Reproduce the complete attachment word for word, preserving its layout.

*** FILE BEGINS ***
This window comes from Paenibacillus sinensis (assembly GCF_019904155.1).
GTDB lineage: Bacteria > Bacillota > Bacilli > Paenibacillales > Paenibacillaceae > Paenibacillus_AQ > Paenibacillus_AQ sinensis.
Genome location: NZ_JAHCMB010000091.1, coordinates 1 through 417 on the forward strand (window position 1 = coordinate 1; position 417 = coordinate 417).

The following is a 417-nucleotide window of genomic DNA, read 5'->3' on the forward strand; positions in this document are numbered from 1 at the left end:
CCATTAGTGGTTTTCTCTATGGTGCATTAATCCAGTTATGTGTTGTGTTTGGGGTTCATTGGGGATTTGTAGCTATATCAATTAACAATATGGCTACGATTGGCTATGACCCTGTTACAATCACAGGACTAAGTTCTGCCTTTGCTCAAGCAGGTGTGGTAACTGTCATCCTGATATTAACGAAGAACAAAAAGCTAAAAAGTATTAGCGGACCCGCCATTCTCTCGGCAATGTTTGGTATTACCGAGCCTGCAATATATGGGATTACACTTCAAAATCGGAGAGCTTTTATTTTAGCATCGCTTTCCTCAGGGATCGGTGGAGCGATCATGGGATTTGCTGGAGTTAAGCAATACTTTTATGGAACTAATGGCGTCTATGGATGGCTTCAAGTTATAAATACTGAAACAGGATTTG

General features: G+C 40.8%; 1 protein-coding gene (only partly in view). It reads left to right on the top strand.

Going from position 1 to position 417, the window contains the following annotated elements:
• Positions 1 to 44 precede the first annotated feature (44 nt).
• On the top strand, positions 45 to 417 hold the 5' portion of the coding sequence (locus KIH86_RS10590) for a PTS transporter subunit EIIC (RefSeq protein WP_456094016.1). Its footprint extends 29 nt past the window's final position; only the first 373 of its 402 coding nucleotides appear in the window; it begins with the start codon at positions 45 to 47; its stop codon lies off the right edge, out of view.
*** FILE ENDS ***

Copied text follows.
This window comes from Paenibacillus sinensis (assembly GCF_019904155.1).
GTDB lineage: Bacteria > Bacillota > Bacilli > Paenibacillales > Paenibacillaceae > Paenibacillus_AQ > Paenibacillus_AQ sinensis.
Genome location: NZ_JAHCMB010000091.1, coordinates 1 through 417 on the forward strand (window position 1 = coordinate 1; position 417 = coordinate 417).

The following is a 417-nucleotide window of genomic DNA, read 5'->3' on the forward strand; positions in this document are numbered from 1 at the left end:
CCATTAGTGGTTTTCTCTATGGTGCATTAATCCAGTTATGTGTTGTGTTTGGGGTTCATTGGGGATTTGTAGCTATATCAATTAACAATATGGCTACGATTGGCTATGACCCTGTTACAATCACAGGACTAAGTTCTGCCTTTGCTCAAGCAGGTGTGGTAACTGTCATCCTGATATTAACGAAGAACAAAAAGCTAAAAAGTATTAGCGGACCCGCCATTCTCTCGGCAATGTTTGGTATTACCGAGCCTGCAATATATGGGATTACACTTCAAAATCGGAGAGCTTTTATTTTAGCATCGCTTTCCTCAGGGATCGGTGGAGCGATCATGGGATTTGCTGGAGTTAAGCAATACTTTTATGGAACTAATGGCGTCTATGGATGGCTTCAAGTTATAAATACTGAAACAGGATTTG

General features: G+C 40.8%; 1 protein-coding gene (only partly in view). It reads left to right on the top strand.

Going from position 1 to position 417, the window contains the following annotated elements:
• Positions 1 to 44 precede the first annotated feature (44 nt).
• On the top strand, positions 45 to 417 hold the 5' portion of the coding sequence (locus KIH86_RS10590) for a PTS transporter subunit EIIC (RefSeq protein WP_456094016.1). Its footprint extends 29 nt past the window's final position; only the first 373 of its 402 coding nucleotides appear in the window; it begins with the start codon at positions 45 to 47; its stop codon lies off the right edge, out of view.